Lake Level Monitoring

What is the lake level monitoring program?
The Discovery Center, with the assistance of the UW Trout Lake Research Station in Boulder Junction, hosts the largest and longest running effort in Wisconsin to monitor lake water levels. The project has monitored about 40 lakes for over 7 years, creating a unique data set used by scientists to create predictive models.  UW Trout Lake and Wisconsin DNR scientists are using these data to predict effects of precipitation on lake levels, and to predict effects of changing lake levels on ground water flow.
Lake level monitoring must be a long-term, multi-year effort in order to accurately discern trends and patterns. Our efforts depend heavily on the riparian owners who monitor their lakes each week, and the specialized volunteers who assist with gauge installation and removal. The lake level monitoring project utilizes over 50 volunteers.


How does lake level monitoring work?
One-meter staff gauges are mounted on metal fence posts. They are installed into lakes in the spring after ice-off, and removed before ice-on on the fall. Using land survey techniques, specialized volunteers reference each staff gauge to a permanent, fixed benchmark on the shoreline. This allows for us to compare lake levels from year to year. Riparian owners read staff gauges each week to the nearest 0.5 centimeter.

Close-up view of a lake gauge

Calibrating lake gauges to fixed bench marks so that data can be compared from year to year

What are some ways the data have been used?
University of Wisconsin scientists published an article in 2014 indicating that “lakes in the upper Great Lakes region of North America have been dominated by a climatically drive, near decadal oscillation for at least 70 years.” The oscillations are consistent among small seepage lakes (meaning the lakes do not have incoming our outgoing rivers/streams), groundwater tables, and the two largest Great Lakes. These levels are all related to measures of precipitation.

Graph from Watras et al. 2014. The left axis, “Anomaly,” can be thought of as change in water levels, and the bottom axis is time in years. Note that the trend lines for two lakes (both in the Northern Highland region), and the local and regional ground water levels all display similar trends over time.

Graph from Watras et al. 2014 showing the changes in water levels over time for the Northern Highlands region, Lake Michigan-Huron, and Lake Superior. Note that while Lake Superior’s trend may be more subtle, all water bodies follow similar trends over time.

Is my lake monitored?
You might not even be aware your lake is part of our project! Take a look at the list below to see if your lake is being monitored. Contact our Water Program Coordinator if you are interested in seeing data from any of the lakes listed below.

All lakes are located in Vilas County, WI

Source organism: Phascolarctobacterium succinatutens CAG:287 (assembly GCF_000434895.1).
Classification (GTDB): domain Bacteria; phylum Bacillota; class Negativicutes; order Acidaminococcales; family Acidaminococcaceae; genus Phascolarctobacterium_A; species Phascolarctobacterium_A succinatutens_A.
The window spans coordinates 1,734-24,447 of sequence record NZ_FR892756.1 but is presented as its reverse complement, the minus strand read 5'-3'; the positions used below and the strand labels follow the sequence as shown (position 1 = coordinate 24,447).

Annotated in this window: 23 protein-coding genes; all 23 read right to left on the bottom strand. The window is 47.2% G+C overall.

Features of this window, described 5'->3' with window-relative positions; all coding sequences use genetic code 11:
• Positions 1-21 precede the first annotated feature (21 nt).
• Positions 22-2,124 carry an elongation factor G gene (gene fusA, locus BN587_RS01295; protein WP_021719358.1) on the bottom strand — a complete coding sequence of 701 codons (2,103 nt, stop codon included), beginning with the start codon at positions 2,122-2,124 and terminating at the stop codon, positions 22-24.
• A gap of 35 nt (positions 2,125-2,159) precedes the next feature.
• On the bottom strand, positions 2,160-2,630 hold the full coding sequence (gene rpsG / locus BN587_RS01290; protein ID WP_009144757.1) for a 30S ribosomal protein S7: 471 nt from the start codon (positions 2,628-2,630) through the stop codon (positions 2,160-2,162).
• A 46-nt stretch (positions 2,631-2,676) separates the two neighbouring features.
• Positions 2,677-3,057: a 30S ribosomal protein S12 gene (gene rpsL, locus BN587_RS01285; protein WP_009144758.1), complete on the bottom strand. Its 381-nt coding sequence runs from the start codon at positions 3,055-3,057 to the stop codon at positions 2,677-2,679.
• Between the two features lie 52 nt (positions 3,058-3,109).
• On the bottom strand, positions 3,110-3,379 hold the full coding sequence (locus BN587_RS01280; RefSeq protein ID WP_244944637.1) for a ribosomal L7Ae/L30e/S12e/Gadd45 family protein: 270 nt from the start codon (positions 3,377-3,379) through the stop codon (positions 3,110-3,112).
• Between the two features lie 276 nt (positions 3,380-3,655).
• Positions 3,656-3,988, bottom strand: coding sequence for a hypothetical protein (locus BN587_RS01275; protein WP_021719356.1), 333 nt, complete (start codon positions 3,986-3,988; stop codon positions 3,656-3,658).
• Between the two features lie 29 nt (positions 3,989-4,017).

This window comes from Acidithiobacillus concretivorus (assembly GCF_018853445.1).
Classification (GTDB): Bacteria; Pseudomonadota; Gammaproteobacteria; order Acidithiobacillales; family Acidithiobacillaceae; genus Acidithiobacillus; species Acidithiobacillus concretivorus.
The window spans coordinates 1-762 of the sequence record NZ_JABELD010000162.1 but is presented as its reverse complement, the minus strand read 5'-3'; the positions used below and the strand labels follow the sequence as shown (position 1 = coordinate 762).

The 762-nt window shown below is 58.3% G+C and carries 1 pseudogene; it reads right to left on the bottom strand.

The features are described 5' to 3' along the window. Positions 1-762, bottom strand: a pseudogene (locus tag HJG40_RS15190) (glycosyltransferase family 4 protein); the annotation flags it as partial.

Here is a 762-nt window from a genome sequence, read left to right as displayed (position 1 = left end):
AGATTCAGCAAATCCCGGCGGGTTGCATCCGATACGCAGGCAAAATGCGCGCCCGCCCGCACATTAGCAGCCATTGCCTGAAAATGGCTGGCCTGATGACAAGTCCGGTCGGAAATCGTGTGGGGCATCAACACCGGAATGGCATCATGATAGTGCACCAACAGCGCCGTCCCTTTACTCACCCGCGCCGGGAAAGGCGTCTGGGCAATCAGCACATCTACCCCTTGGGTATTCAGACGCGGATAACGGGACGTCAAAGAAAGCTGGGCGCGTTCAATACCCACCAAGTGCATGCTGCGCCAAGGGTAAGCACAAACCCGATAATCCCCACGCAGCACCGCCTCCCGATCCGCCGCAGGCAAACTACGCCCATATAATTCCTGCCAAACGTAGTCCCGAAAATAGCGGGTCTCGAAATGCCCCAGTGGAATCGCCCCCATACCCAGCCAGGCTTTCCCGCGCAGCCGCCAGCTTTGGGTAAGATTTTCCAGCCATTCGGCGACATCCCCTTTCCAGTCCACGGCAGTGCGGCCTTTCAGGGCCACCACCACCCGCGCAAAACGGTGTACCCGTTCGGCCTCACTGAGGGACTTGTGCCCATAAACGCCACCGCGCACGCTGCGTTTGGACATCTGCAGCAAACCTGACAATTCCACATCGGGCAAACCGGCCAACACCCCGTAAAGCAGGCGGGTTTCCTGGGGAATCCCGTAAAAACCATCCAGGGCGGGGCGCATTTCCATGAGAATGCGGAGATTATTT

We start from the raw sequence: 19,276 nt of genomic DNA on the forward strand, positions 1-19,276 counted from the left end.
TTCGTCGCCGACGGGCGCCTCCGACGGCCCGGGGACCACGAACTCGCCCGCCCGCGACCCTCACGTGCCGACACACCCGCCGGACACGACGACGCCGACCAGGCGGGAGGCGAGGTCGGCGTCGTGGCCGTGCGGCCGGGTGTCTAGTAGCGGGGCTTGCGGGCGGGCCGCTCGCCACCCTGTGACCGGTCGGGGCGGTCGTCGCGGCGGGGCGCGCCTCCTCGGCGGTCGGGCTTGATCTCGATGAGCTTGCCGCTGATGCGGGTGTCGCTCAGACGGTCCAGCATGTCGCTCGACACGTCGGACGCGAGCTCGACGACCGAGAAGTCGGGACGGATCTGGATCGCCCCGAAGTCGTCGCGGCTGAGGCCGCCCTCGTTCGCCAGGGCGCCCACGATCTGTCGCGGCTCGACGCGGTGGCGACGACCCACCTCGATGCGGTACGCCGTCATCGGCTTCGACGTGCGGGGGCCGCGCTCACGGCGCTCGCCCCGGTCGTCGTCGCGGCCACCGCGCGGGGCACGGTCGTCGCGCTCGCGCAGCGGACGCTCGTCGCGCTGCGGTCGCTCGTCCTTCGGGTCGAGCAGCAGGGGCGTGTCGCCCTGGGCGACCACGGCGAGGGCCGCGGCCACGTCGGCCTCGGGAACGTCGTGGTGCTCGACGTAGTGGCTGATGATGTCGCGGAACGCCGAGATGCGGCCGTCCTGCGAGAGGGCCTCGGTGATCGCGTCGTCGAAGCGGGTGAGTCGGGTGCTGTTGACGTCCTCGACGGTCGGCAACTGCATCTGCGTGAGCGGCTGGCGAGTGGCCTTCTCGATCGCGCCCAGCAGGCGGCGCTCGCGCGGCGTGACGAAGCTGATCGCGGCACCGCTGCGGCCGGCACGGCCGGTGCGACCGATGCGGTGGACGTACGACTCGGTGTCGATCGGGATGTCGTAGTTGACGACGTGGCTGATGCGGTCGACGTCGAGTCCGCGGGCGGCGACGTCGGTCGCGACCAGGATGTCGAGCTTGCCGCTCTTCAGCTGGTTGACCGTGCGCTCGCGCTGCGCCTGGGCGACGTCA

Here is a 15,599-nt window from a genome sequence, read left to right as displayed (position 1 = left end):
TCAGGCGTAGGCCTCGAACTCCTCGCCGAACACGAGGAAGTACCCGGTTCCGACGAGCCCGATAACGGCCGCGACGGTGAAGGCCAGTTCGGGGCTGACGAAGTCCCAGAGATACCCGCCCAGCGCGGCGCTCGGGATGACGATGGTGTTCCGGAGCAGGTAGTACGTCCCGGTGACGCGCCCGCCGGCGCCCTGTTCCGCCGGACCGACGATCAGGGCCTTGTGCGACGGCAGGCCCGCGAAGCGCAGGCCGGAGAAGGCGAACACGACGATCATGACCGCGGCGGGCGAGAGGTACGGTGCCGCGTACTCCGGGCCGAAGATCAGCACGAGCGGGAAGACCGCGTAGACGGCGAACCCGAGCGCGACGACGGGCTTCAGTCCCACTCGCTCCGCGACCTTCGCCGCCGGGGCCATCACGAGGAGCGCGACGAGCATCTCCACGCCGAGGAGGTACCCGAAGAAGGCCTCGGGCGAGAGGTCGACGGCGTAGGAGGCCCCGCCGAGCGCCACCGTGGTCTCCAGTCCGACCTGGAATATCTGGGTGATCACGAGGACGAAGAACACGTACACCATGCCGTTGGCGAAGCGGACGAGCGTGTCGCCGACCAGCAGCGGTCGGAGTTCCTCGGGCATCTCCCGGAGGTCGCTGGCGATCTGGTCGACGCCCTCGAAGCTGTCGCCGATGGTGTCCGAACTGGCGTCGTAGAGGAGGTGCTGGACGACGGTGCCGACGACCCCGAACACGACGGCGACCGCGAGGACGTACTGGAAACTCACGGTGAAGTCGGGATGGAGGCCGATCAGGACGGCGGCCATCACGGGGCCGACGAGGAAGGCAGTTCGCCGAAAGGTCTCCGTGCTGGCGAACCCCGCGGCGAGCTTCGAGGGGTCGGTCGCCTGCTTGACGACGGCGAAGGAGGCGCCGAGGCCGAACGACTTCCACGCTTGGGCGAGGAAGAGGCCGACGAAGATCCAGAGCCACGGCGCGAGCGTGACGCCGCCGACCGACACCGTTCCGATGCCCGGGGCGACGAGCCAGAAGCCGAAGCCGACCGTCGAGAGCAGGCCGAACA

Annabelle Lake (monitored since 2010)
Armour Lake (monitored since 2010)
Birch Lake (monitored since 2010)
Van Vliet Lake (monitored since 2010)
Crab Lake (monitored since 2010)
Wildcat Lake (monitored since 2010)
Horsehead Lake (monitored since 2010)
Presque Isle Lake (monitored since 2010)
Rainbow Lake (monitored since 2010)
Oxbow Lake (monitored since 2010)
Pardee Lake (monitored since 2010)
Tamarack Lake (monitored since 2017)
Papoose Lake (monitored since 2010)
Katinka Lake (monitored since 2010)
Hiawatha Lake (monitored since 2010)
Statehouse Lake (monitored since 2010)
Carlin Lake (monitored since 2008)
Little Rock Lake (monitored since (2008)
Imogene Lake (monitored since 2011)
Dewey Lake (monitored from 2011-2012)
Rosalind Lake (monitored since 2011)
Smoky Lake (monitored since 2012)
Red Bass Lake (monitored since 2014)
Lynx Lake (monitored since 2016)
Harris Lake (monitored since 2016)

Flambeau, White Sand, Fence, Little Crawling Stone, Pokegama, Ike Walton, Middle Sugarbush, and Wild Rice Lakes are all monitored by the Lac du Flambeau Tribal Natural Resources Department.

Interested in learning more? Contact our Water Program Coordinator for more information.

Your Help Is Needed

Curly leaf pondweed has been found in the Manitowish Waters Chain. Please keep your eyes open and let us know if you see this aquatic invasive plant along your shorelines or docks. Additionally, please check your boats and props to prevent the spread!

Citizen AIS Lake Monitoring

Join a crew to search for suspicious-looking species (plant or animal). Keep your eyes peeled and report any sightings to us.

Clean Boats Clean Waters

Educate boaters at landings and inspect boats and trailers.

Volunteer today, to protect our waters tomorrow.

Phone: (715) 543-2085

AIS of the Month

September: Mystery Snails

August: Eurasian Water Milfoil

July: Purple Loosestrife

June: Curly Leaf Pondweed